New Reviews of Old Comics
Ever heard of Nukla? Me either until I found it in a dollar box not long ago and couldn’t resist the goofy looking cover. Hard to believe someone else passed on this little treasure before I got to it. I’m not even sure how to pronounce “Nukla”; is it nuck-la or nuke-la or something else I can’t even imagine?
The environmentally unfriendly cover touts that Nukla will meet Captain Whale, the menace of the south pole, while the art has someone (Captain Whale?) shooting from inside a mechanical killer whale as Nukla zaps a real killer whale with a lightning bolt from his finger. I guess hunting killer whales was still OK in 1966. The splash page has a little box with “Giordano & Trapani”, so we can assume they are the authors/artists. Any bets Giordano is long time DC artist Dick Giordano? Besides that, this story is untitled and without specific credits. Captain Whale is harassing scientists in Antarctica because he believes he is the true ruler of the frozen continent, along with his killer whale buddies. To combat this menace the CIA calls on agent Matthew Gibbs to investigate. When he’s not making out with the boss’ secretary, at the boss’ suggestion no less, Gibbs is also Nukla, a hero with awesome, yet undefined powers (at least in this issue). After swapping some more spit with the secretary Gibbs jumps in his red convertible and flies to an airbase where his U2 spy plane is being prepared. Oh, how clichéd.
Captain Whale wastes no time getting into it with Nukla once our hero arrives in Antarctica, where we get fight scenes that involve Nukla discharging explosives around whales (self-defense) and Nukla crying over how the cold saps his power (where does his power come from? Not sure). Because it’s early, Nukla is captured, but Captain Whale wants to flaunt his victory in Nukla’s face rather than just kill him. After an escape attempt Captain Whale locks Nukla in the kitchen, which is just warm enough to bring back his powers. After another fight scene Nukla stops two bombs by catching them and unleashes a nuclear explosion to stop Captain Whale’s evil plans. Also, there is a lengthy explanation that Nukla has “pure atomic energy” so there is no fallout and very little radiation from explosions he creates. In 1966 with the Cold War in full swing I would imagine this was actually a big concern among many kids at the time, and this is a fairly interesting reflection of society at the time. Anyway, the issue ends with Agent Gibbs filing his report with his boss and then making out with the bosses secretary while he looks on grinning. Weird.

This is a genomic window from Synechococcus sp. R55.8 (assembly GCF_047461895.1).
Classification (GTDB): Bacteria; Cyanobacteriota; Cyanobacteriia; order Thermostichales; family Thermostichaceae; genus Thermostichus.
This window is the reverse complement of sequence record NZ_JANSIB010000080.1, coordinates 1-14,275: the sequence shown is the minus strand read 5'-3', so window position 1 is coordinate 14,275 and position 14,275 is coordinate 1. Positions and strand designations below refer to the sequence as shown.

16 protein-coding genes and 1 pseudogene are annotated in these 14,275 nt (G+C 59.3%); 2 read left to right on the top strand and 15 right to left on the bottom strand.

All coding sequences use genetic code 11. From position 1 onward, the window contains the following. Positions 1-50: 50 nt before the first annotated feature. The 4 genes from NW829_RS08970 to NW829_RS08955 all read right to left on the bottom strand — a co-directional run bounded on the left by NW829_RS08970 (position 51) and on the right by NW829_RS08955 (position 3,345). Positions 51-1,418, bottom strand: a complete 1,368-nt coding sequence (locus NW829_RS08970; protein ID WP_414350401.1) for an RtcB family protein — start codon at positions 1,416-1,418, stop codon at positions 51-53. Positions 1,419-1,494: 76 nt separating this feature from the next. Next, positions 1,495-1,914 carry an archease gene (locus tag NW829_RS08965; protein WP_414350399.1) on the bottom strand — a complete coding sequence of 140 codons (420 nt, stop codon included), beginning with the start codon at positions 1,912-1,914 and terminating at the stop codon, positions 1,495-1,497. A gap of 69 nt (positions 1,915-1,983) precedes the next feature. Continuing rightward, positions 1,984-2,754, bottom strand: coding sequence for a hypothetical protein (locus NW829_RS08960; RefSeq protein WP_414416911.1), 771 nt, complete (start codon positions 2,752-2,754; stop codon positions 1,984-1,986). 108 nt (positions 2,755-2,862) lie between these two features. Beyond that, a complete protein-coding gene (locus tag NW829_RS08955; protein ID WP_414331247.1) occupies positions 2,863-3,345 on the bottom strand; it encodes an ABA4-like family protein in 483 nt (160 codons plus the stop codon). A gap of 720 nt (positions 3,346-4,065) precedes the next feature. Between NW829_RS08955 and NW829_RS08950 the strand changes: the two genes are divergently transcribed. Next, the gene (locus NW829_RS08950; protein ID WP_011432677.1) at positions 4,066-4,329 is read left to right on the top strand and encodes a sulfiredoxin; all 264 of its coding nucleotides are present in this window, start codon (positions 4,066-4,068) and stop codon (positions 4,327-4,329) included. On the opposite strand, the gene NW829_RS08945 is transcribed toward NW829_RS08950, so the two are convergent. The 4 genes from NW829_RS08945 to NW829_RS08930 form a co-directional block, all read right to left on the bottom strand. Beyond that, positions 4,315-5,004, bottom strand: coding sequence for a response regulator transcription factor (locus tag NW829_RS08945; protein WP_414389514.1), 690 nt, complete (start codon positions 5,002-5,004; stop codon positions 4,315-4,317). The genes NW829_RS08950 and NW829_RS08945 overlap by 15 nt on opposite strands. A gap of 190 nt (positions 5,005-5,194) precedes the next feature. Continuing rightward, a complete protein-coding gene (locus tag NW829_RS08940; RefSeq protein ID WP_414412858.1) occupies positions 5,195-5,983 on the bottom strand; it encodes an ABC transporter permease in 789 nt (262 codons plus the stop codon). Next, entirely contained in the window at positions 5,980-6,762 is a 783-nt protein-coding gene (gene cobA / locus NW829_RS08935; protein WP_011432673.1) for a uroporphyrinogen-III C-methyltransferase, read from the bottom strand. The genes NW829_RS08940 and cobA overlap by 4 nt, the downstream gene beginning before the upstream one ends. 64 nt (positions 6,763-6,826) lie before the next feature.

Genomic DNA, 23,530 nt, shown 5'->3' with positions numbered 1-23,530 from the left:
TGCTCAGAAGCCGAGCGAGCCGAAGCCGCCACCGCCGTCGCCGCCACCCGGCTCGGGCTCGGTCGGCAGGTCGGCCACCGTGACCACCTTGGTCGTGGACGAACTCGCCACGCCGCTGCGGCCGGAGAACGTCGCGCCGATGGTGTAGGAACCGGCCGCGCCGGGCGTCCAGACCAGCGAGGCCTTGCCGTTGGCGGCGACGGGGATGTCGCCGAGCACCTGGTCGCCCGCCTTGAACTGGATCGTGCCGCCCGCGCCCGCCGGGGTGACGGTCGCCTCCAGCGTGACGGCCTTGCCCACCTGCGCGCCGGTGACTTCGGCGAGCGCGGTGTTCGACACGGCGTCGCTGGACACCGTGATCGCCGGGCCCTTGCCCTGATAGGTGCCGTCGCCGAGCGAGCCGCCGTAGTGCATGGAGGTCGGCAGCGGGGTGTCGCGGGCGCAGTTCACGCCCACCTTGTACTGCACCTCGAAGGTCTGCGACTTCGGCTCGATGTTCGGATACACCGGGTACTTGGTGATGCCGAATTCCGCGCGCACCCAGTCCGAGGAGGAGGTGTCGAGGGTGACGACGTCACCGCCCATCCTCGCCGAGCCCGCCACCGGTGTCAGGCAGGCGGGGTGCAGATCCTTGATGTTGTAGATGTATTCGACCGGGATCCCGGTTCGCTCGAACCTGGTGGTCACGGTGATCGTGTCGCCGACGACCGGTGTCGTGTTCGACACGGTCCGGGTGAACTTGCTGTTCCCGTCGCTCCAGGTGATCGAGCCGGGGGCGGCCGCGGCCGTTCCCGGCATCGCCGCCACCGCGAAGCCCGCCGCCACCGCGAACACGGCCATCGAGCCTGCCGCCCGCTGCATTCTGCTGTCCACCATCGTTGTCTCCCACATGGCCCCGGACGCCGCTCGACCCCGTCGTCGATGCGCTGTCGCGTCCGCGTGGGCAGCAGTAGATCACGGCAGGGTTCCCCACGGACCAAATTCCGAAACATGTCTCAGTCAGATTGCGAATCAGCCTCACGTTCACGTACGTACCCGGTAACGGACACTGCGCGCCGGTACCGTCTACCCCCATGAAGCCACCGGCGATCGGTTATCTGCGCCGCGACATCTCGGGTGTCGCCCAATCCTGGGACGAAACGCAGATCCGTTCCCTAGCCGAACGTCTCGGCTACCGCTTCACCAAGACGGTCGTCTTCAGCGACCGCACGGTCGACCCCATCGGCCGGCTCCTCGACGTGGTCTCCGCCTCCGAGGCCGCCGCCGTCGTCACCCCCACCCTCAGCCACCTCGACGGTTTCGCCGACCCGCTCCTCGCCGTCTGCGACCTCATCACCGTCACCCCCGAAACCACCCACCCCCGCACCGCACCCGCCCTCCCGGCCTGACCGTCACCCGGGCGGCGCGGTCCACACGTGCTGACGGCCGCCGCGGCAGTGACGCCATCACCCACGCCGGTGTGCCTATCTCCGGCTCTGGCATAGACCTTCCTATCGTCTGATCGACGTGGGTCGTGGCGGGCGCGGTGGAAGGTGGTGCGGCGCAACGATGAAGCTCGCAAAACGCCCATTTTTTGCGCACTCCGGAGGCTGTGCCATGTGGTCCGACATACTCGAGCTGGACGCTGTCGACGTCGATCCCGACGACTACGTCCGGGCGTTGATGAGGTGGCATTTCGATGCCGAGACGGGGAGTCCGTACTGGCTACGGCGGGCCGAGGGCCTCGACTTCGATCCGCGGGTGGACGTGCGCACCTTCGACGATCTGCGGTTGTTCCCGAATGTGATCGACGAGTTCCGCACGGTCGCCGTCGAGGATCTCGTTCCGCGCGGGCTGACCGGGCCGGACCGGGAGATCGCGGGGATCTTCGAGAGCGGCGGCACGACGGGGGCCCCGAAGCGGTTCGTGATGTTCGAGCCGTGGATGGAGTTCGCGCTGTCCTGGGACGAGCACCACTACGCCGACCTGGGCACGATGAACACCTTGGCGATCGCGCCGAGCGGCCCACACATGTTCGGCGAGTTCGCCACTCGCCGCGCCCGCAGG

I’d have to say I’m pretty happy with my purchase here. The story was entertaining enough for a 1960s comic book, the art was all right and you can’t beat cover to cover comic pages; there were no interior ads in this issue, which leads me to another point…
Best Ad: So why doesn’t Dell still publish comics anymore? Could it be because they didn’t sell many ads and it takes an awfully high sales volume to support a 12 cents per issue price tag? I don’t know for sure, that’s just my guess. So I have three ads to choose from:
Columbia Record Club does indeed offer 58 different records to choose from (yeah, I counted ‘em, what of it?), but I’m hard pressed to find seven I would really want, not to mention being on the hook for buying six more in the next 12 months at regular club prices. My Fair Lady, Barbra Streisand, West Side Story, The Brothers Four, Andy Williams, Peter, Paul & Mary; blech, makes me wish my turntable was busted. With no other choices I’d have to pick The Kinks, The Yardbirds, Roy Orbison, Johnny Cash, Frank Sinatra, Bob Dylan and 20 Original Winners of 1964 with “Under the Boardwalk by The Drifters and a Marvin Gaye song. They have one called 20 Top Pop Song Hits but only mention song titles, not artists so that could be other people butchering an original artist version and having been suckered into one or two of those in the past, I can tell you records like that are horribly disappointing.